The statement \text{Nat}(h^A,F)\cong F(A) basically tells us that the maps (natural transformations) between h_A (i.e. the embedding of A in the functor category), and arbitrary F in the functor category is just given by F(A), and ditto for the contravariant case. The corollary is more intuitive.

Proof of Corollary:

We show (2) of the lemma implies (2) of the corollary; (1) is entirely analogous. Set F=h_B to get

\text{Nat}(h_A,h_B)\cong h_B(A).

Now a natural transformation is just a morphism in the functor category, so \text{Nat}(h_A,h_B)=\text{Hom}_{\text{(Set)}^{\mathcal C^{\text{op}}}}(h_A,h_B), and by definition h_B(A)=\text{Hom}(A,B), so we get

\text{Hom}_{\text{(Set)}^{\mathcal C^{\text{op}}}}(h_A,h_B)\cong \text{Hom}(A,B).

This is exactly the condition to be fully faithful.

Example (Groups and group actions):

Let’s return to groups acting on sets. Consider a group as a category \mathcal C_G with a single object, and all the group elements as morphisms from that object to itself, that compose in the way given by the group relations. Now what is an element of \text{(Set)}^{\mathcal C_G^{\text{op}}}? A functor sends an object to an object, so sends the single object in the group, say \{\cdot \}, to a set, say S. It sends a morphism to a morphism (compatibly), so it sends an element of the group, say a, in a contravariant way to a transformation S\to S, which has to be a bijection since a is invertible. In a group action, each element of the group corresponds to a transformation (permutation) of the set S, so an element of \text{(Set)}^{\mathcal C_G^{\text{op}}} is just a right group action on a set S (note contravariant-ness here gives the right action, though actually it depends on conventions). The Yoneda embedding thus embeds the single group G into the category of all G-sets, by sending G to itself considered as a G-set [*]. The fully faithful condition is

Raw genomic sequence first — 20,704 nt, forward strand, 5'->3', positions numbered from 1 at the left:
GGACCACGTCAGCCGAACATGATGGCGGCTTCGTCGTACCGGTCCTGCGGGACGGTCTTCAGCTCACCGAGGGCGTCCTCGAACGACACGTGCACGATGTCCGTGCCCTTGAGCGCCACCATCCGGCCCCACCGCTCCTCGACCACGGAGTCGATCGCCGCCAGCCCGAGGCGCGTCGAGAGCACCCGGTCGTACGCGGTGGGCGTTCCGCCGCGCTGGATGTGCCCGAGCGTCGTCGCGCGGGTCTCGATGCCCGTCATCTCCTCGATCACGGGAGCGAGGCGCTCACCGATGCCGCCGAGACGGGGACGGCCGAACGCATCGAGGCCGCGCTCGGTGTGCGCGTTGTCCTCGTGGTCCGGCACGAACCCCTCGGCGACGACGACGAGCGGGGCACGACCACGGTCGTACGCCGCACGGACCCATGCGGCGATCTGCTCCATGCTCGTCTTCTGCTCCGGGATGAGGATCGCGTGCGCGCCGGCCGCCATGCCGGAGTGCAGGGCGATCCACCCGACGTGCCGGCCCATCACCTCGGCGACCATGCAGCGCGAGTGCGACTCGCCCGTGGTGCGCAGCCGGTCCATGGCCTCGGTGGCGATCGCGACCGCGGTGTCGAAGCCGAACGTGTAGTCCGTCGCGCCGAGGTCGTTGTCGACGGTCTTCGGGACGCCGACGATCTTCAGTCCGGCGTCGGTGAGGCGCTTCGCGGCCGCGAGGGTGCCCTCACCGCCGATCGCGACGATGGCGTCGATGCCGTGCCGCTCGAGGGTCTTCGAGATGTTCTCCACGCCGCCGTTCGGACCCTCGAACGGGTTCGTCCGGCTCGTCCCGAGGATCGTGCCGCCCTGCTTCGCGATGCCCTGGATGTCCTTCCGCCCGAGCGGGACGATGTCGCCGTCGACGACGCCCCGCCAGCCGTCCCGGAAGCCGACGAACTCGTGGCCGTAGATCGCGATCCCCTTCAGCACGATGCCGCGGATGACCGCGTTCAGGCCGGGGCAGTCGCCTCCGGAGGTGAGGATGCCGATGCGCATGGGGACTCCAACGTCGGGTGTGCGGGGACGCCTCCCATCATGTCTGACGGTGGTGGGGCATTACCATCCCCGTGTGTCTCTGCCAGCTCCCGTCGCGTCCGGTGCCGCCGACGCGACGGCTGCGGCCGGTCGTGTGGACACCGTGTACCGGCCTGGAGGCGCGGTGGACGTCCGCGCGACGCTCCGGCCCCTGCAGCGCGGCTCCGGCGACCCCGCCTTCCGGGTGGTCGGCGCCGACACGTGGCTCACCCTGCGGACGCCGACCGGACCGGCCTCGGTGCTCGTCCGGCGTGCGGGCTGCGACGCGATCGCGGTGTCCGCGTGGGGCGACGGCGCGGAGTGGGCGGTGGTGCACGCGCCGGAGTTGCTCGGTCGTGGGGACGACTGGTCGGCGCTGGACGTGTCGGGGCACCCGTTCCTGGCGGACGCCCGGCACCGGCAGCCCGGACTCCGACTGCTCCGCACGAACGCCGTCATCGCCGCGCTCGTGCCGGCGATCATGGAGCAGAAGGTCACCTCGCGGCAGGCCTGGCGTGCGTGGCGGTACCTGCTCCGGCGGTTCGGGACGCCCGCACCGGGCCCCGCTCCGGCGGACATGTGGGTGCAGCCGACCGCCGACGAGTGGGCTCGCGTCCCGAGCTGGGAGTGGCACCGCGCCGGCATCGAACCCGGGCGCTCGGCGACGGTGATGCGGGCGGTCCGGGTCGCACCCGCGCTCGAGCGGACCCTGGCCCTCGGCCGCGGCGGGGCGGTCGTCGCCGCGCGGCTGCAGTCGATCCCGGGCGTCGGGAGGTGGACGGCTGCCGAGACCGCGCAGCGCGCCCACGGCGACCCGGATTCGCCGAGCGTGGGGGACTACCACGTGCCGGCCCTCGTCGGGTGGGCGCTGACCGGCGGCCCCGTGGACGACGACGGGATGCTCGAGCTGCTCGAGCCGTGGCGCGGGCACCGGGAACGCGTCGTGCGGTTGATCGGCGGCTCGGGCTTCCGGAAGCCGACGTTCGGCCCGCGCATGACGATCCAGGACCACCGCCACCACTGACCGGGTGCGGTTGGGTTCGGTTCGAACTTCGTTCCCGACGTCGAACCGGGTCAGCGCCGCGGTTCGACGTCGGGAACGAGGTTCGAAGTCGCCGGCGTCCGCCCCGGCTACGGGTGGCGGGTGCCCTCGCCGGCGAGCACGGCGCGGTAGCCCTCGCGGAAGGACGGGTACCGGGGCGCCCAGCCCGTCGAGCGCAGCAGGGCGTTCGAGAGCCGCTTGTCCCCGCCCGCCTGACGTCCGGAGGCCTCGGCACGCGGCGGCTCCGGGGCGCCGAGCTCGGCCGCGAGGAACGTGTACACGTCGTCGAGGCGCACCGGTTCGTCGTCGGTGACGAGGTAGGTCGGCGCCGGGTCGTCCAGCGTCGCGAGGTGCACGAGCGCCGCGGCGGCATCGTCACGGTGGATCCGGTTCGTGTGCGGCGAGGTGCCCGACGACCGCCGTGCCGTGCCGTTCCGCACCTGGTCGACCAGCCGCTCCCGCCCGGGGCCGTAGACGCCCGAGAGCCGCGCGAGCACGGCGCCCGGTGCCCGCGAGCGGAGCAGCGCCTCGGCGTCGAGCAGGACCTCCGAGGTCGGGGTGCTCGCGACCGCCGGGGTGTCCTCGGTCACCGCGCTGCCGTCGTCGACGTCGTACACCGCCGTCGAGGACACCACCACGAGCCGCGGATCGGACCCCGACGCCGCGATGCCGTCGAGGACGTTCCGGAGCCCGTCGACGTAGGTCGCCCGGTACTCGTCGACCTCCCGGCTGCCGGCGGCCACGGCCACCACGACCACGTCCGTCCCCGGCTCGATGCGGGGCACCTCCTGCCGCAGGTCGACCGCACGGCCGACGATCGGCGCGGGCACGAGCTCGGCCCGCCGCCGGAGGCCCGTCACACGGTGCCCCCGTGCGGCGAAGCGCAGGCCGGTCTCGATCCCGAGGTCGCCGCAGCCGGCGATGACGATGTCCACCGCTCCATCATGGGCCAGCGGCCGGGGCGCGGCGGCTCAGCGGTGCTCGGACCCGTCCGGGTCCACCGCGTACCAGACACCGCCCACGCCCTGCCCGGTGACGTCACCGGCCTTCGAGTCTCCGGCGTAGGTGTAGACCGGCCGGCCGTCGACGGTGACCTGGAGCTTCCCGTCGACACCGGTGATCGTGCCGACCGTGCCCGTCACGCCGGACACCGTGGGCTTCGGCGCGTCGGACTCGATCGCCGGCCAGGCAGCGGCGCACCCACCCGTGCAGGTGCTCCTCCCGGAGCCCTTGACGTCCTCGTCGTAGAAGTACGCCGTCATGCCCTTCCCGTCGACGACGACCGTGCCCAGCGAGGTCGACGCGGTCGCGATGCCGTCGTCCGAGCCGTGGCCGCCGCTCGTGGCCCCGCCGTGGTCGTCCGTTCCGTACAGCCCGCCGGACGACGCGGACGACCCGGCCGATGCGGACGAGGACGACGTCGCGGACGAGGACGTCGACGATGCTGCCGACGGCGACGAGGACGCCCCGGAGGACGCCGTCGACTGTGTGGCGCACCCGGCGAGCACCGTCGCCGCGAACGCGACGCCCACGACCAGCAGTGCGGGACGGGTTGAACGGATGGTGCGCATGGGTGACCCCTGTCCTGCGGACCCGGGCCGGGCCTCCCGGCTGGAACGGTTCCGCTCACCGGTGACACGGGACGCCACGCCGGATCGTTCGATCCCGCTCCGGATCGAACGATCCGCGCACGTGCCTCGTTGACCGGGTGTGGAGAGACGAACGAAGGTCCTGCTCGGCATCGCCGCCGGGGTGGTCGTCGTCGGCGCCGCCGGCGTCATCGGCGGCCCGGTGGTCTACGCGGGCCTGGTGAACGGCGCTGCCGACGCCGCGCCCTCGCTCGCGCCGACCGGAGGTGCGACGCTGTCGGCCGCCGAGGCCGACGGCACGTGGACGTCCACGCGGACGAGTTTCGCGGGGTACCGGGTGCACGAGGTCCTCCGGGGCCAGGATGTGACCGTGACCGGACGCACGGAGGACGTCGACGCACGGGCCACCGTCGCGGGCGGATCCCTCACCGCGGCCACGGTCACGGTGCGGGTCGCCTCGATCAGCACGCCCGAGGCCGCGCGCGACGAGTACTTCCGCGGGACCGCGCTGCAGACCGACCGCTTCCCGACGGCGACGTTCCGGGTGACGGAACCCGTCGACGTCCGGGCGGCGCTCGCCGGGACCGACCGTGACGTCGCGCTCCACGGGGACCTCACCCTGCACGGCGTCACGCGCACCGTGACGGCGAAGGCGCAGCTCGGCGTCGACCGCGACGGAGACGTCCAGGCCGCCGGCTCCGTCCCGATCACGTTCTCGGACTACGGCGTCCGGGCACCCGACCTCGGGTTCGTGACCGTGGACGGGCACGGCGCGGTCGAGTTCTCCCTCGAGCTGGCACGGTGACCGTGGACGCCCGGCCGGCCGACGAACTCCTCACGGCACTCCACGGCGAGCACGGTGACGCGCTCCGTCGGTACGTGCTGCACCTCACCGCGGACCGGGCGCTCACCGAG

\text{Hom}_{G}(G,G)=\text{Hom}_{\mathcal C_G}(\{\cdot\},\{\cdot\})=G,

which recovers the following familiar fact: considering G as a G-set, the only G-invariant homomorphisms from G to G are given by (multiplication by) elements of G.

This example is often cited as “Yoneda’s Lemma is a generalization of Cayley’s Theorem” because by considering G as a G-set, we realize G as a permutation group.

[*] More precisely, \mathcal \{\cdot\}, the only object in \mathcal C_G which by abuse of terminology we consider as G, is sent to \text{Hom}(\{\cdot\},\bullet). Since \mathcal C_G has only 1 object anyway, we identify this with just \text{Hom}(\{\cdot\},\{\cdot\})=G.

Looking ahead

If you haven’t seen it before, try proving Yoneda’s lemma. (It’s not too difficult if you’re familiar with basic category theory arguments… there is really only 1 choice for the map.) As a follow-up I recommend looking at Qiaochu Yuan’s article which gives additional examples:

I’ll continue in a future post with the proof and how Yoneda’s lemma applies to algebraic geometry. Specifically, Yoneda Embedding allows us to jump between the viewpoint of a scheme X with the viewpoint of “T-valued points of X,” and knowing both viewpoints is especially useful in thinking about group schemes, as I learned in the first lecture of 18.787. (Will put up the lecture notes once I clear up some remaining confusions.)